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CA Technologies And SAP Reduce The Risk In Risk Management

CA Technologies and SAP recently announced a collaborative partnership to help their customers better manage risk and compliance initiatives across both business and IT infrastructure processes. That has the potential of both reducing the risk in risk management, as well as the risk in not being compliant. Before we examine the CA Technologies and SAP partnership specifically, let's consider its broader context. Beyond the "real" physical world our five senses were designed to perceive lies the non-physical world of information and its related processes. Despite being intangible, information is one of the foundations of our society for individuals and organizations. Consider the consequences if your bank account information electronically disappeared.

Both publicly and privately held companies face real-world risks related to information assets that can disrupt business process with unpleasant consequences, such as loss of revenue, loss of market share and unfavorable publicity. So it comes as no surprise that risk management is one of the primary responsibilities of any business, but more and more businesses are including risk management in a broader context called Governance, Risk Management and Compliance (GRC for short). Now, many GRC initiatives begin as planning exercises (and planning is a necessary step), but IT vendors are focusing on how software that manages processes dealing with information can actively enable or complement visibility, control, and decision-making that makes GRC an active concept going beyond passive planning activities.

Of course, that is where the CA and SAP collaboration comes into the story. Note that the companies typically play in very different IT market spaces. CA plays in the IT infrastructure management, and SAP plays in business process applications.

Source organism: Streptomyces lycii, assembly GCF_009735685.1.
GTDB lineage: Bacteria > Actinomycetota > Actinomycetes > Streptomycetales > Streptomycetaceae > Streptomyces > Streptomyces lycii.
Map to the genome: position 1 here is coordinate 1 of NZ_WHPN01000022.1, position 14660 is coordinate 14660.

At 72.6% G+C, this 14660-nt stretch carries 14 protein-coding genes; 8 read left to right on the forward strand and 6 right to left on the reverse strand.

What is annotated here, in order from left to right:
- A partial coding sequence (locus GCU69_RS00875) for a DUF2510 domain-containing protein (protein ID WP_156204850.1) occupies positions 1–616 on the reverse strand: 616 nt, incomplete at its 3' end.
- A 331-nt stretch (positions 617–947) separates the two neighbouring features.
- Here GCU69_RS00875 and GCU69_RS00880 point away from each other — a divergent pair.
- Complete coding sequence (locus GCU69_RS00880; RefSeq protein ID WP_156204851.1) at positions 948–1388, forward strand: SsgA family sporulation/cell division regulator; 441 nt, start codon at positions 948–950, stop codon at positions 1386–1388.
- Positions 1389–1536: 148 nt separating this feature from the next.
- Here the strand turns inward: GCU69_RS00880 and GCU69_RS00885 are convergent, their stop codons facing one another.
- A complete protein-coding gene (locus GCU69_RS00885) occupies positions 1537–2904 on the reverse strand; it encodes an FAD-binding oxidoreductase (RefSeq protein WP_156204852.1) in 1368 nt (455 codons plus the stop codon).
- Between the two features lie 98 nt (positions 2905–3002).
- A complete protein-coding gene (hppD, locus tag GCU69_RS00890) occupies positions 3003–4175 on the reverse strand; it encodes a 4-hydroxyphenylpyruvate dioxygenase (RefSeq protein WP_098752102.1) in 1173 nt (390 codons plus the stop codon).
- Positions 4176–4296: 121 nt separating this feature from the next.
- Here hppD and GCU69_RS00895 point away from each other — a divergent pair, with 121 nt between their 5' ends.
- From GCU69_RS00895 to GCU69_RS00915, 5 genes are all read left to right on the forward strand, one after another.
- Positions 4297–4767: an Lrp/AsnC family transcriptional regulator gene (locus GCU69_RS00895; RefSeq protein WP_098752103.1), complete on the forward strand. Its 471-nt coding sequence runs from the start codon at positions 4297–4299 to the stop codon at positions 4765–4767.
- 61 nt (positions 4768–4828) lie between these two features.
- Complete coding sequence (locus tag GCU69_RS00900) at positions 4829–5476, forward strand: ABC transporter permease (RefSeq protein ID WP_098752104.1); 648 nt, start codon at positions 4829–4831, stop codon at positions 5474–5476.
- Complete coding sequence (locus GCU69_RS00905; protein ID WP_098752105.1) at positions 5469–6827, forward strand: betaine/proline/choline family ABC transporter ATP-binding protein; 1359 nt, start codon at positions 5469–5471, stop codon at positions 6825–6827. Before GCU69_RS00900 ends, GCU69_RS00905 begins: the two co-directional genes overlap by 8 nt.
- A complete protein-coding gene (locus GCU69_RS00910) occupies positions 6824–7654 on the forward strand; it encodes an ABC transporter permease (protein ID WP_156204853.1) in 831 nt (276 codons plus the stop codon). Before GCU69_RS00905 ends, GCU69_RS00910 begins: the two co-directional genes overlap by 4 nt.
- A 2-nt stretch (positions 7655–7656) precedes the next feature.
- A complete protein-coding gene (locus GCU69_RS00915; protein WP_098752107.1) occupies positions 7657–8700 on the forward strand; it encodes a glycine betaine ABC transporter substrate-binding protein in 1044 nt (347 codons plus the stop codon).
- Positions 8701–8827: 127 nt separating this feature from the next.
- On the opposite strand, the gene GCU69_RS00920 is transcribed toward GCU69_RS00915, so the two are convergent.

These are two different domains: the business process domain that captures and processes information, such as financial or supply chain data, that is external to IT and the IT infrastructure domain dealing with information, such as security or the health of hardware components, which is internal. The two companies describe the business processes domain as being "above the line" in that the business users are the ones that pay attention to the information, and the IT infrastructure as being "below the line" in the sense that IT administrators are most concerned with it.

Now each domain has information important to it alone. For example, let's take supply chains where disruptions can have significant financial and customer satisfaction consequences. In many or even most organizations, information and processes related to ineffective demand forecasting and scheduling are the exclusive domain of the business user, and information on whether all the supply-chain databases are backed up correctly is the sole province of IT.

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